Bears prospect workout tracker

Bears coaches are working out prospects around the country, doing due diligence in preparation for the upcoming draft. Let's analyze the players that have worked out for the team.

Here are the prospects that have had confirmed individual workouts with the Chicago Bears so far this offseason.

WR Kendall Wright, Baylor (5-10, 196)
Wright caught 108 balls for 1,663 yards and 14 touchdowns, earning him first-team Big 12 and second-team All-American honors. He's a top-tier athlete with exceptional open-field ability. Has enough speed to blow the lid off a secondary. He made up for his 4.61 40-yard dash at the NFL Scouting Combine by running a 4.46 at his pro day. Full scouting report.
Projected: 1st round

WR Alshon Jeffery, South Carolina (6-3, 216)
Jeffery is a borderline first-round pick. He has ideal size but he's still a bit raw. He has decent speed and will be a downfield threat from Day 1. His route running needs work but he has the skill set to be a dominant NFL receiver down the line. Full scouting report.
Projected: 1st-2nd round

WR Rueben Randle, LSU (6-3, 210)
Randle is a tall, lanky receiver with very good hands. He has decent speed, running a 4.55 40-yard dash at the combine. He left school after his junior season and is still a bit raw. If he can get out of his breaks quicker, he'll be a consistent possession receiver in the NFL, with deep ability. He'll be a quality player within three years.
Projected: 1st-2nd round

CB Trumaine Johnson, Montana (6-2, 204)
A four-year starter with great size and length, Johnson is a small-school defensive back rising up draft boards. He wasn't that impressive at the combine but the film shows a ball hawk who has the cover skills to productive as a rookie.
Projected: 2nd round

CB Keith Tandy, West Virginia (5-10, 202)
Tandy was an All-Big East selection as a senior. He's a fluid athlete with the speed and cover skills to play nickelback. He's visited with at least four other NFL teams and could go as high as the fifth round.
Projected: 5th-6th round

CB Brandon Hardin, Oregon State (6-3, 219)
Hardin played corner in college but projects as a safety in the NFL due to his size. He demonstrated outstanding athleticism at his pro day, showing well in all the drills, including running 4.38 40-yard dash. He's also a solid special teams player. Injury history is cause for concern. More analysis.
Projected: 5th-6th round

S Matt Johnson, Eastern Washington (6-0, 211)
Johnson is a potential undrafted rookie candidate. He projects as a strong safety. At his pro day, he ran a 4.54 40-yard dash. He was the fifth-leading tackler in Eastern Washington history with 341, and also finished second on the school's all-time lists for interceptions (17) and interception return yards (219). He started every game the school played the during his four years, until a bicep injury cut his senior season short. He the school's all-time leader in career forced fumbles with six.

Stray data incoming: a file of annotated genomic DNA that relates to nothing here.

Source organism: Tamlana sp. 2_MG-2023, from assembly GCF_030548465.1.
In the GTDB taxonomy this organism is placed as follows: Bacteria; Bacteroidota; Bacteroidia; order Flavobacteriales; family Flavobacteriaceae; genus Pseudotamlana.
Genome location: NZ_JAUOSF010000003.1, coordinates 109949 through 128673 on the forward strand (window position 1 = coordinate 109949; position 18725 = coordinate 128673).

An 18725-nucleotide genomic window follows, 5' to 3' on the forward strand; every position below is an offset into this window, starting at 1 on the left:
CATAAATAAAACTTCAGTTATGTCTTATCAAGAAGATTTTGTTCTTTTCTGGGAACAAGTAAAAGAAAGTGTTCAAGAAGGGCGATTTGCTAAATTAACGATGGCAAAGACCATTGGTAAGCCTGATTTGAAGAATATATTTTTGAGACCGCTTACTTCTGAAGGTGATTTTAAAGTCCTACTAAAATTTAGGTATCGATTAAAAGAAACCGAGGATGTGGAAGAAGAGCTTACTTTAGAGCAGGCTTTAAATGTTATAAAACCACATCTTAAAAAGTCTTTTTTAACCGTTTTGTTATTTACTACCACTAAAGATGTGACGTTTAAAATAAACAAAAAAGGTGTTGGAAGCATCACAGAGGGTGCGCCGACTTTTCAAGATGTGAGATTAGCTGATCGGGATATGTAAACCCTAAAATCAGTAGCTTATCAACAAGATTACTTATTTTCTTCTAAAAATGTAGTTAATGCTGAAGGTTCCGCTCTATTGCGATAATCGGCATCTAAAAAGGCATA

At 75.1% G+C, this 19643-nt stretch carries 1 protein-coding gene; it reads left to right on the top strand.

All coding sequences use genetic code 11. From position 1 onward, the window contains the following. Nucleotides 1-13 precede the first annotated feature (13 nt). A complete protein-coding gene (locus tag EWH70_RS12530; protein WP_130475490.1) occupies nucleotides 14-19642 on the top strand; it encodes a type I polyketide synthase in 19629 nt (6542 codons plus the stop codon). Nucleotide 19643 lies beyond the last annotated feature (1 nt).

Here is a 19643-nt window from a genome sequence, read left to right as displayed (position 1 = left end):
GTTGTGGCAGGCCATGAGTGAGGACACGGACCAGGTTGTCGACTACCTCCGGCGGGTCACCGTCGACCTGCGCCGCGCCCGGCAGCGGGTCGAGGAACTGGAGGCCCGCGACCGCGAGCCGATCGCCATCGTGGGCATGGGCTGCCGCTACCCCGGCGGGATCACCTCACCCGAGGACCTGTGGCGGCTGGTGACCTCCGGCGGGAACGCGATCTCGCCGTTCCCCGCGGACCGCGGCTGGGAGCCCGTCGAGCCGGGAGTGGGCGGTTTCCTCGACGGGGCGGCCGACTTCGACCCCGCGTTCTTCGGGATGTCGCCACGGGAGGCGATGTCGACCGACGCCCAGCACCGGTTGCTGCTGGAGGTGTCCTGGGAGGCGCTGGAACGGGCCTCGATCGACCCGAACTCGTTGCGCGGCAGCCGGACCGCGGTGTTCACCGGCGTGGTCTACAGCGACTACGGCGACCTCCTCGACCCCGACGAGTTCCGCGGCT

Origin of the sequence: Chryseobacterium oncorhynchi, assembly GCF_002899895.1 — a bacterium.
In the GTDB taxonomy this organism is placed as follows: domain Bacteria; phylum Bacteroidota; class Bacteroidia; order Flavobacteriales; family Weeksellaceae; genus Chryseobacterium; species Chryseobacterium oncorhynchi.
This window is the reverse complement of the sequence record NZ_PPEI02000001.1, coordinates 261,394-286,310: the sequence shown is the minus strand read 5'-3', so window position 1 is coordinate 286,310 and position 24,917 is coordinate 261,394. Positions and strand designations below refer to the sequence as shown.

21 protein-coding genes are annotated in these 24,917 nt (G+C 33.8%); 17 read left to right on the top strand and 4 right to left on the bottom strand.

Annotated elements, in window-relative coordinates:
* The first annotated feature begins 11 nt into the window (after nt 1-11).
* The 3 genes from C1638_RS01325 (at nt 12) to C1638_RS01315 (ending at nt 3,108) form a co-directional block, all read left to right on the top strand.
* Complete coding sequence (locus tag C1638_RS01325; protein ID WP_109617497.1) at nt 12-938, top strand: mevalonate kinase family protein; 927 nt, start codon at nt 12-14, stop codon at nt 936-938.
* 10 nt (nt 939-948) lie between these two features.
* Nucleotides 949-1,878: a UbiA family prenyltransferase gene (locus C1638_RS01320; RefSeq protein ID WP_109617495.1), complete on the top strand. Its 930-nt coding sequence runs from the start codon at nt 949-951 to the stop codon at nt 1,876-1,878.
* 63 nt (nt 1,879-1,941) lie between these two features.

Projected: 7th round-UFA

LB Dont'a Hightower, Alabama (6-2, 265)
Hightower is an explosive player that could play any of the three linebackers spots in a 4-3 scheme. He's an absolute beast against the run. He's a fluid, effortless player that has a long career as a starter in the NFL ahead of him. He's an extremely impressive incoming prospect. More analysis.
Projected: 1st-2nd round

OLB/DE Bruce Irvin, West Virginia (6-3, 245)
Irvin is an undersized player that could fit as an OLB in 3-4 defense or as a situational pass rusher in a 4-3. He was very productive in college, even as a rotational player his senior season. Chicago might be able to pair him with Julius Peppers on passing downs. Character concerns are worrisome. Full scouting report.
Projected: 2nd-3rd round

LB Zach Brown>
Brian A. Westerholt/Getty

LB Zach Brown, North Carolina (6-1, 244)
Brown has exceptional pure speed and is a fluid, effortless player on the field. thletically, there are few better linebackers in this draft. He tackles very well and packs a punch. He also does a good job of using his hands and quickness to disengage from blockers. In man-to-man coverage, he's very good. His game is raw though and he lacks ideal instincts. More analysis.
Projected: 2nd round

LB Darius Fleming, Notre Dame (6-2, 245)